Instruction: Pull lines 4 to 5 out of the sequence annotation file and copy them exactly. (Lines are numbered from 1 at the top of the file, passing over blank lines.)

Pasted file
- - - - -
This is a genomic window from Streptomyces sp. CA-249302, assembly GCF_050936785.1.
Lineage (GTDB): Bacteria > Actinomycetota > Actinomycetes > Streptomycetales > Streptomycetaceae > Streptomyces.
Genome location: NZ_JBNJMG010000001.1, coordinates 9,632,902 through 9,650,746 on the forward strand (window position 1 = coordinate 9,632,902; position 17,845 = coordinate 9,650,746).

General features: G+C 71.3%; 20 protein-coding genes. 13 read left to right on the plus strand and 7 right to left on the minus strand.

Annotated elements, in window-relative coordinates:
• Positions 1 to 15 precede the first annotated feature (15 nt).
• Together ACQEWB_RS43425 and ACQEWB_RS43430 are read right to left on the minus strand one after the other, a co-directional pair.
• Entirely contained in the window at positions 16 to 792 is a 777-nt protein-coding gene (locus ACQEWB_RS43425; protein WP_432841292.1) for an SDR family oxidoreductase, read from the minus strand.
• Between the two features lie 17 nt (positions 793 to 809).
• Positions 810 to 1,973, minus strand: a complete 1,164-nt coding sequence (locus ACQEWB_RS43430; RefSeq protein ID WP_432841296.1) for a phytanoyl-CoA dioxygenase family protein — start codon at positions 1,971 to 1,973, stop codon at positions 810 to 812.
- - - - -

General features: G+C 71.3%; 20 protein-coding genes. 13 read left to right on the plus strand and 7 right to left on the minus strand.

Annotated elements, in window-relative coordinates: